Saturday, August 14, 2010
Friday, August 13, 2010
I ran across this video with me rocking the long hair and I wanted to post it again. It turned out to be a very successful event! I love doing this kind of stuff :)
I hear the camera adds 100 lbs. Did you see that noggin take up the whole screen?
Thursday, August 12, 2010
Wednesday, August 11, 2010
Yes...you were a strong-willed child and the hardest part was teaching you "boundaries", "which limits not to push" and the "limits to live within." I lived in constant fear waiting for the next shoe to drop!
Tuesday, August 10, 2010
Monday, August 9, 2010
Sunday, August 8, 2010
The legislation enables patients with rare diseases to participate in clinical trials without losing eligibility for public healthcare benefits.
"We are one step closer to breaking down a serious barrier to participation in clinical trials, which one day could deliver a cure for cystic fibrosis," said Robert J. Beall, Ph.D., president and CEO of the Cystic Fibrosis Foundation. "This legislation represents an important opportunity for people with CF to take part in groundbreaking research that was previously out of their reach. We are elated that this bill has been approved by the Senate."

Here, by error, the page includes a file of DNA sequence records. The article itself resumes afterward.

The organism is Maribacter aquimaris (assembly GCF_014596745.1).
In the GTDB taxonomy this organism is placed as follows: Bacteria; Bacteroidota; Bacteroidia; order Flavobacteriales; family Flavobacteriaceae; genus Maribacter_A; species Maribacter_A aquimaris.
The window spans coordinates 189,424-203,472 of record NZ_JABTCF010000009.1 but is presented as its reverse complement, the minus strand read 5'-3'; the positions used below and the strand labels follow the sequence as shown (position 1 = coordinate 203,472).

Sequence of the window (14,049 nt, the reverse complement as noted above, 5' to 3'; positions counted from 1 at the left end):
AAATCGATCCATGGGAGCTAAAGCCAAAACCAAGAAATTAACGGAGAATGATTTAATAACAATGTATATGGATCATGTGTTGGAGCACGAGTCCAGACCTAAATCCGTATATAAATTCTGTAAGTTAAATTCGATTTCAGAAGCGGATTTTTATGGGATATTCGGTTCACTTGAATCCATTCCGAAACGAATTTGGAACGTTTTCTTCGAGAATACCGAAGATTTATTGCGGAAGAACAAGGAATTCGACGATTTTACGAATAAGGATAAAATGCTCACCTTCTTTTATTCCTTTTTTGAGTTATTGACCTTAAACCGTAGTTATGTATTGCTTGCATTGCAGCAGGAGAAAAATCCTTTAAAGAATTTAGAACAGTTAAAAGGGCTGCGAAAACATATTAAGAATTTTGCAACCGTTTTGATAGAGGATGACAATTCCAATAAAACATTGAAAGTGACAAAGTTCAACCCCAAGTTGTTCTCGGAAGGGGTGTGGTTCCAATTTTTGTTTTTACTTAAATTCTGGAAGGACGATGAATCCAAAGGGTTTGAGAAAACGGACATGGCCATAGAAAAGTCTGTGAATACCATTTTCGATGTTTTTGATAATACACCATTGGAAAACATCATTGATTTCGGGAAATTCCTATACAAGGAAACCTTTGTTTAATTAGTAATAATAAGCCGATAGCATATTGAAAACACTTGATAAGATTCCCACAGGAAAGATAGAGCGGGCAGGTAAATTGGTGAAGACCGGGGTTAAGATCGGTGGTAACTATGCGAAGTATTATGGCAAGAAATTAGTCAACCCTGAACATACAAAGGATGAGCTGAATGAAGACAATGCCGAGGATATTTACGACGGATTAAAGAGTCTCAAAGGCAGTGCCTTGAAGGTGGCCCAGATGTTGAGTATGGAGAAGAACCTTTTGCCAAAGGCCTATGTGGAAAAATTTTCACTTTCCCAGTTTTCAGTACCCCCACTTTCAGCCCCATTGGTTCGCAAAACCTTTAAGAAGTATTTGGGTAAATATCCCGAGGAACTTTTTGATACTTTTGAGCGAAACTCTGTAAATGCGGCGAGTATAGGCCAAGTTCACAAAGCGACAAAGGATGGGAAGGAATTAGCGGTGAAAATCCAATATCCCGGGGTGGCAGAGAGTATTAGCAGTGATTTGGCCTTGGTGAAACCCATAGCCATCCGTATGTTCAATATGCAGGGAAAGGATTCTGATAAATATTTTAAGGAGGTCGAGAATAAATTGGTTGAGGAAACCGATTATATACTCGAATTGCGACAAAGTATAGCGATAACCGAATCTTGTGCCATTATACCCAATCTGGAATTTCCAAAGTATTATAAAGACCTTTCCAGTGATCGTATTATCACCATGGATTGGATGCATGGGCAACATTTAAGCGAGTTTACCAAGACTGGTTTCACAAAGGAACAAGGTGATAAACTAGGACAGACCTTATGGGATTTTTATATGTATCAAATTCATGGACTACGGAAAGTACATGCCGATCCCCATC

The legislation was introduced by Senator Ron Wyden, D-Ore., with Senators Chris Dodd, D-Conn., James Inhofe, R-Okla., Richard Shelby, R-Ala., Dick Durbin, D-Ill. as original co-sponsors and an additional 14 co-sponsors also signed on.
Current law prevents many people who receive Supplemental Security Income (SSI) from accepting research compensation because it makes them ineligible to receive government medical benefits. This penalty has stopped significant numbers of people with rare diseases from participating in clinical studies.
Following Senate approval, the bill now awaits consideration by the U.S. House of Representatives. Reps. Edward Markey, D-Mass., and Cliff Stearns, R-Fla., are leading the effort to pass the bill in the House. The legislation, HR 2866, is co-sponsored by 135 members.
Passage of this legislation is particularly important for people with CF, a rare genetic disease that affects 30,000 people in the United States. A limited patient population makes it challenging to find enough people to participate in research studies evaluating the effectiveness of promising new drugs.